• 2
    Africa's Many Natural Environments
    Africa's varied geography includes savanna, desert, and rain forest, which are produced by the interaction of latitude, temperature, rainfall, elevation, and topography. This Lecture characterizes these zones by specific flora and fauna and by the potential to support human societies or harm them through disease. x
  • 3
    A Virtual Tour of the Great Land
    Embarking on an imaginary tour of the continent, this lecture starts at the Cape of Good Hope, travels through southern Africa, leaps northward to Mt. Kilimanjaro, the Great Rift Valley, the Sahara, and the great rain forests of West Africa and the Congo Basin, and ends with Victoria Falls. x
  • 4
    The Cradle of Humankind
    Humankind emerged first in Africa, as shown by fossils found by Raymond Dart, the Leakeys, Donald Johanson, and others—evidence recently bolstered by DNA studies. What were the first human societies in Africa like? What tools did they use? Are there still people in Africa living in this style? x
  • 5
    Crops, Cattle, Iron—Taming a Continent
    A few thousand years ago, life in Africa was revolutionized by the cultivation of crops and the domestication of livestock. The change was reinforced by the spread of a new and incredibly useful metal: iron. This "Iron Age Package" of innovations led to settled kingdoms and extensive trading networks. x
  • 6
    Kinship and Community—Societies Take Shape
    Family and descent groups in Africa have assumed particular forms. This lecture focuses on monogamy versus polygamy and on the importance of unilineal descent groups, lineages, and clans. The nature of ethnicity in Africa is discussed, as well as the roles enjoyed by—or imposed on—women. x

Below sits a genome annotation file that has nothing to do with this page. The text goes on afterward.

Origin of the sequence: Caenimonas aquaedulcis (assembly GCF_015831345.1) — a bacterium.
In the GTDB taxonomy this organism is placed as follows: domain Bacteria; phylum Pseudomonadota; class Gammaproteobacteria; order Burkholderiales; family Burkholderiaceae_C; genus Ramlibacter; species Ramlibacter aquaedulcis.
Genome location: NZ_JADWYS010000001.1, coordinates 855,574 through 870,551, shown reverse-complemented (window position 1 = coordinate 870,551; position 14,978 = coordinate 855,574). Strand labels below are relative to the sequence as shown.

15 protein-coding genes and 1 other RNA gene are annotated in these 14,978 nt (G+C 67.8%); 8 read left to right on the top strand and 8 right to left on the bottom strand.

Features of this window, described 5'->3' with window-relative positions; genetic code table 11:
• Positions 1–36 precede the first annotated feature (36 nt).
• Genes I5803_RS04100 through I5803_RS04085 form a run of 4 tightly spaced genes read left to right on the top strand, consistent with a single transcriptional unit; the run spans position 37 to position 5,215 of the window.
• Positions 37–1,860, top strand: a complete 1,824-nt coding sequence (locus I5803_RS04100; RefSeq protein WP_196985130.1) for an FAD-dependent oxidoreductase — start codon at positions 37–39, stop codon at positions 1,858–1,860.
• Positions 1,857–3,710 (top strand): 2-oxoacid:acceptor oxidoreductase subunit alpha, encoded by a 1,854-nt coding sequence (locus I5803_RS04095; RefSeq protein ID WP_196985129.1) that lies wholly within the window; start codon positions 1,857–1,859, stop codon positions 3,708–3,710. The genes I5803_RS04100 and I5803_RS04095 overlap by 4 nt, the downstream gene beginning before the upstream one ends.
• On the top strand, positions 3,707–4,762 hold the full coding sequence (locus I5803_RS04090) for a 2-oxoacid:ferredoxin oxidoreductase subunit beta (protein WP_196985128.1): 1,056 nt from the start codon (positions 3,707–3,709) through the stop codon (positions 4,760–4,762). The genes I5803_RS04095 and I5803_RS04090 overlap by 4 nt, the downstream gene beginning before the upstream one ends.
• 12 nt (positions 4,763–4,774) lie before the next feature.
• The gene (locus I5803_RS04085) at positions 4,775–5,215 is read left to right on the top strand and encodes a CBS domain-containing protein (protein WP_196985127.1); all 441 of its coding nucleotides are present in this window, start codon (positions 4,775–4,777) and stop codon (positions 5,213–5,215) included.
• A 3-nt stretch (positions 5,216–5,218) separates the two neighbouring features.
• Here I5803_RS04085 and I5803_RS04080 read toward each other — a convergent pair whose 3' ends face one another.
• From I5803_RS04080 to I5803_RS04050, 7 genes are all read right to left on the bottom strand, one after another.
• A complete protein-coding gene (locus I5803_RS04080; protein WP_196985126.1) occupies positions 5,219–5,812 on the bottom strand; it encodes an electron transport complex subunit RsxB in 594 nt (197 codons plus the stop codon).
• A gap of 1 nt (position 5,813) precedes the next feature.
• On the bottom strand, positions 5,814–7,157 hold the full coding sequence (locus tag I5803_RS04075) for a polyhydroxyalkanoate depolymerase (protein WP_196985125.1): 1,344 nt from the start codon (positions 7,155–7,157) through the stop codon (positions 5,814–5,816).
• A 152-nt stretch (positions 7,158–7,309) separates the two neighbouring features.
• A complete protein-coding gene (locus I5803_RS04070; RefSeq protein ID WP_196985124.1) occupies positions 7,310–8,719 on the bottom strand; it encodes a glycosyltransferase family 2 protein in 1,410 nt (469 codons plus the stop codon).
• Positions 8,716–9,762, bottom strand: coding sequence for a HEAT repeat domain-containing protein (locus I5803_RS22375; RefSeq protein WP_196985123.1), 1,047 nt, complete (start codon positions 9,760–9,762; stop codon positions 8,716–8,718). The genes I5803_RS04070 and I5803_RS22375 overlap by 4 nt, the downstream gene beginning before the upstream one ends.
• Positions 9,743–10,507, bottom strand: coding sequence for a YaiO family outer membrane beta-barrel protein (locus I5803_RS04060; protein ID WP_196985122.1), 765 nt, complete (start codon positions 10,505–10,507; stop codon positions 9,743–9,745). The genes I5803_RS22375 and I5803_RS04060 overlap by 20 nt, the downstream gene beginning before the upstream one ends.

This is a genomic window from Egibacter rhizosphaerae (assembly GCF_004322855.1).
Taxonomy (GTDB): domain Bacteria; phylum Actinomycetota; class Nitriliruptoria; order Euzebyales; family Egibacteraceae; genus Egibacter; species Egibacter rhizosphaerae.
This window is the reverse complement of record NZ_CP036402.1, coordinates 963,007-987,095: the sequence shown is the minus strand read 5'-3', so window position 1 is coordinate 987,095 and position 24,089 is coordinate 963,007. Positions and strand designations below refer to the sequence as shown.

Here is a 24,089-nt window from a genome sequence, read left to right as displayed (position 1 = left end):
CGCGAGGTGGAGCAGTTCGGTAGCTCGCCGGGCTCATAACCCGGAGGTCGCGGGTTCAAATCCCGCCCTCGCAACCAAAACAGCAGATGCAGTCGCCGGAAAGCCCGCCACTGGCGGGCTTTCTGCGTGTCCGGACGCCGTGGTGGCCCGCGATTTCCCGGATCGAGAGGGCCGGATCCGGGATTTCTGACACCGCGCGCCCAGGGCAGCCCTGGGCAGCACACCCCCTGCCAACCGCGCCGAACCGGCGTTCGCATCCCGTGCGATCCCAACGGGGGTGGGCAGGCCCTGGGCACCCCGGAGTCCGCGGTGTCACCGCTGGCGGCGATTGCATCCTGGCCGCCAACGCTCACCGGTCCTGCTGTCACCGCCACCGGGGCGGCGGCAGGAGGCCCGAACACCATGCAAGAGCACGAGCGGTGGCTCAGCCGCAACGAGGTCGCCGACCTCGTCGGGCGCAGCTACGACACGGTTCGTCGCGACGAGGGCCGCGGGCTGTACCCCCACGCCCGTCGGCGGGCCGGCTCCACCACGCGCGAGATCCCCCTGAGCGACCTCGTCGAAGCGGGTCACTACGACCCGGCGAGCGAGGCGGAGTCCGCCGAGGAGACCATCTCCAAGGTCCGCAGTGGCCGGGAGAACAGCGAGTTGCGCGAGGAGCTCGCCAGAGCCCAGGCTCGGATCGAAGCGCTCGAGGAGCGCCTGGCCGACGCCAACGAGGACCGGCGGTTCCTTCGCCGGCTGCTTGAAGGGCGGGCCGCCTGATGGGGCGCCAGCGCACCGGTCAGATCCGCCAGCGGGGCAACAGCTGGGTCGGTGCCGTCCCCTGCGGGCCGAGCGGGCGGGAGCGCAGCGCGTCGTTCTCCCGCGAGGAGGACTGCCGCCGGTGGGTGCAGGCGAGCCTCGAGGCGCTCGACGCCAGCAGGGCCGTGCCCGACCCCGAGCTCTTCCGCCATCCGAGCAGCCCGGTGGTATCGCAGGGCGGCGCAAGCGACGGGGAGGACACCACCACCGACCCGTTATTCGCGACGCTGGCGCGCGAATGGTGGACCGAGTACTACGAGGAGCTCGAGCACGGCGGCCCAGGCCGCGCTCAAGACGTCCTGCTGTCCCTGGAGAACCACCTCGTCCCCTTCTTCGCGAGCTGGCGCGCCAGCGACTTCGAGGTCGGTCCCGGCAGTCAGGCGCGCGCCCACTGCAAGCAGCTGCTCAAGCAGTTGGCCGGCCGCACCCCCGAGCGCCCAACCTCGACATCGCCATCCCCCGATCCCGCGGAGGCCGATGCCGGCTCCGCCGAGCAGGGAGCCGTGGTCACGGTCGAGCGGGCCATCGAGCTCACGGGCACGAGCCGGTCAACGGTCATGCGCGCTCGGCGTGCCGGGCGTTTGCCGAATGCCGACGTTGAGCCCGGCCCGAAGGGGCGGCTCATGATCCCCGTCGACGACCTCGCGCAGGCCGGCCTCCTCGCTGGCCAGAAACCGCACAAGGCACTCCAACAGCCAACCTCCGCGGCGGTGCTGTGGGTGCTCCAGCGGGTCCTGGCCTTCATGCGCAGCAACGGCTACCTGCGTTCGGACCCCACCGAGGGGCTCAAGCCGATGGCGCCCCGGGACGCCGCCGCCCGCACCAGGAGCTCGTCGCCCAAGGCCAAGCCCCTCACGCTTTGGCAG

• 7
    Like Nothing Else—The Ancient Nile Valley
    Although Egypt lies outside the course's focus on sub-Saharan Africa, its importance cannot be ignored in understanding the history of Africa. This lecture looks at ancient Egypt in the context of the Nile, linking it to centers of culture and power further south, such as Nubia, Kush, and Meroe. x
  • 8
    Soul and Spirit—Religion in Africa
    Religion has always held a central place in African cultures. What are the common characteristics of the hundreds of indigenous religions across the continent, with their multiplicity of deities and spirits? And what has been the long-run impact on Africa of two great world religions—Christianity and Islam? x
  • 9
    Ethiopia—Outpost of Christianity
    For well over 1,000 years there was only one place in Africa where Christianity could be called the dominant religion: Ethiopia. This lecture examines the long and unique history of Ethiopia, including its monastic traditions and astonishing churches carved out of solid rock. x
  • 10
    West Africa's "Golden Age"
    Between about 400 and 1600, the West African savanna was dominated by a succession of major kingdoms and empires. This lecture explores the rise, development, and eventual decline of three legendary states: Ghana, Mali, and Songhai. Also examined is the once-thriving trade center of Timbuktu. x
  • 11
    The Swahili Commercial World
    Just as major trading states arose in West Africa along the southern shore of a "sea of sand," so in East Africa there emerged a distinctive commercial culture on the shore of a real sea—the Indian Ocean. Between 1000 and 1500, the East African coast entered its own golden age. The Swahili world had arrived. x
  • 12
    Great Zimbabwe and the Cities of the South
    This lecture investigates a series of Later Iron Age sites in the southern African interior that were commercially linked with the Swahili ports in East Africa. Included are the remarkable stone ruins of Great Zimbabwe, the most extensive stone construction in Africa south of the Nile Valley. x
  • 13
    The Atlantic Slave Trade—The Scope
    The most profound connection between America and Africa is, without doubt, the forced migration of large numbers of African slaves for permanent settlement in the New World. This lecture examines West Africa's place in the immense "Atlantic System" that emerged in the three centuries following Columbus's voyage. x
  • 14
    The Atlantic Slave Trade—The Impact
    How did slave ships obtain their human cargo? Who gained and who lost? How many people were affected, including those who landed in the New World, those who died on the way, and those who perished while resisting capture? How did the Atlantic slave trade influence African populations in the long term? x
  • 15
    South Africa—The Dutch Cape Colony